State Lawmakers Proposing To Revive The 'Vision Fund'


Monday, December 3rd 2018, 6:44 pm
By: Aaron Brilbeck


It’s become the zombie bill that just won’t die. A couple of legislators are hoping to revive a bill to take a portion of oil tax money, invest it and use the proceeds to bridge budget gaps. 

Versions of the so-called “Vision Fund” have run and failed in the legislature for the past decade. Last session, it was passed by the legislature but vetoed by the governor. The legislature over-rode the veto and it was put to a vote of the people in November, but Oklahomans voted it down.

Now, a couple of legislators are hoping for a revision of the “Vision Fund.”

The most recent proposal would have taken five percent of the gross production tax; that’s the tax on oil and natural gas production and use it for a trust fund. Four percent of the proceeds from the investment could then be used to balance the state budget.

But voters and educators had concerns.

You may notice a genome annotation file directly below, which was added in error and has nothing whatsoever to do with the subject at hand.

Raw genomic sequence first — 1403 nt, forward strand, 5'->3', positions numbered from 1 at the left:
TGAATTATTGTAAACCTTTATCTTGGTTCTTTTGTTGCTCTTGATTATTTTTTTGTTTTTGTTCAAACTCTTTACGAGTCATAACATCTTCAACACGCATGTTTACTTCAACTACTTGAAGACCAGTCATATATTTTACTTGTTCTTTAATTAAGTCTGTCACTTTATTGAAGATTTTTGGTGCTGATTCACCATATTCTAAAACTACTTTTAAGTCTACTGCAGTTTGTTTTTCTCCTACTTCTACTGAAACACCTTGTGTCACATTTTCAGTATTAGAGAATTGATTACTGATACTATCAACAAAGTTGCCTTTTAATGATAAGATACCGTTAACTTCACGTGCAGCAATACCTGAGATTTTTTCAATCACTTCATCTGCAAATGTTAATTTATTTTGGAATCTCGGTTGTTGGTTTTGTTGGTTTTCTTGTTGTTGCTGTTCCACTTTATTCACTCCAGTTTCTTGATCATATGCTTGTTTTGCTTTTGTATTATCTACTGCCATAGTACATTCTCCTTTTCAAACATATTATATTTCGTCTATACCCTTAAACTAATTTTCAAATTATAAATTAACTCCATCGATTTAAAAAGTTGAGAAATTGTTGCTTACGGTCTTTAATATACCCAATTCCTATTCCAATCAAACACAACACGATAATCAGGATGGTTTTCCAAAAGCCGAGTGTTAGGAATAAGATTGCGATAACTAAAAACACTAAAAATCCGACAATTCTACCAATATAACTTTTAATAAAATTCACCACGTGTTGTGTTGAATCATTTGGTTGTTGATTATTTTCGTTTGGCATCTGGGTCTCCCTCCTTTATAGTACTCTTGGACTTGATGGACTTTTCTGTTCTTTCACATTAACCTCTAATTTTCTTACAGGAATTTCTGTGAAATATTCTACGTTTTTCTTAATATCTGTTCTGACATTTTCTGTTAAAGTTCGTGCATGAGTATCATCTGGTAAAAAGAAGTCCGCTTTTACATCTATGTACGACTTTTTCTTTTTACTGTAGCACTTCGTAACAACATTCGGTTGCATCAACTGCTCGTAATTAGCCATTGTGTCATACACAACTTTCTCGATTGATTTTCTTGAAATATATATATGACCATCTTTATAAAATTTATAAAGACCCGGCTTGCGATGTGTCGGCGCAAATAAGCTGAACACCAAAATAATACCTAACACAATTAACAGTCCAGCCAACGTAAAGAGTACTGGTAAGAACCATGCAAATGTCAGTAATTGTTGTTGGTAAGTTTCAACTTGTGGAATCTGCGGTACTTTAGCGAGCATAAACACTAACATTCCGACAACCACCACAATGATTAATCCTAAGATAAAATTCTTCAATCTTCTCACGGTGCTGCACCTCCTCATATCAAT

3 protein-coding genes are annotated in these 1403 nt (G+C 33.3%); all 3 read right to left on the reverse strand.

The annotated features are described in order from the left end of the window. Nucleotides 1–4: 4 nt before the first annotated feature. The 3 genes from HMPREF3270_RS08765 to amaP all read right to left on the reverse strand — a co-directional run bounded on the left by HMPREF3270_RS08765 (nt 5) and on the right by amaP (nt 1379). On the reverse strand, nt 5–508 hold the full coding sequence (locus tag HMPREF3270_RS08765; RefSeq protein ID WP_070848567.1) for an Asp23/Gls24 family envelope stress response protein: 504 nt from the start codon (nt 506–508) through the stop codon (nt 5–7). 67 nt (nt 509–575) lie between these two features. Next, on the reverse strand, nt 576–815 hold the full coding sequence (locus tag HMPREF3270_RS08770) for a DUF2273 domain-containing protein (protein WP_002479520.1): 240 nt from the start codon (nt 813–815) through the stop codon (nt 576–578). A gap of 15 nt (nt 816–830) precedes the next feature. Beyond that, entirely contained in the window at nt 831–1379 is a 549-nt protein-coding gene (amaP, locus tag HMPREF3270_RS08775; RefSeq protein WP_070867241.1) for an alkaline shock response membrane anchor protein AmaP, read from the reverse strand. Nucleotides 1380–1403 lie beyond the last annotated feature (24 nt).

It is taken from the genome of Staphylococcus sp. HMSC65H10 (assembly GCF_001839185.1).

"I think it caught a lot of people by surprise this past year when they put that to a vote of the people and it took dedicated revenue from Oklahoma schools. I don't think anybody wanted a bill or wanted a long-term plan for our state budget to be a short-term deficit to our schools,” said Shawn Hime of the Oklahoma State School Boards Association.

Representative Kyle Hilbert (R) Bristow hopes to author a bill that addresses those concerns.

"I am completely focused on wanting to work with those school groups to make the question better. Because, I'm completely uninterested in filing legislation that is a carbon copy of what we ran last year and what the voters rejected. We don't need to do that,” said Representative Hilbert.

Representative Hilbert plans to talk with the state school boards association this week to work out the details.

"Maybe, we set it up so that the returns are already slated to go to education, a certain portion of those, or do something like that to mitigate some of the losses from gross production tax revenue in the first couple of years,” he said.

"And that's the key,” said Hime. “We need to make sure we have a long-term plan for funding schools, along with a long-term plan to have a stable state budget."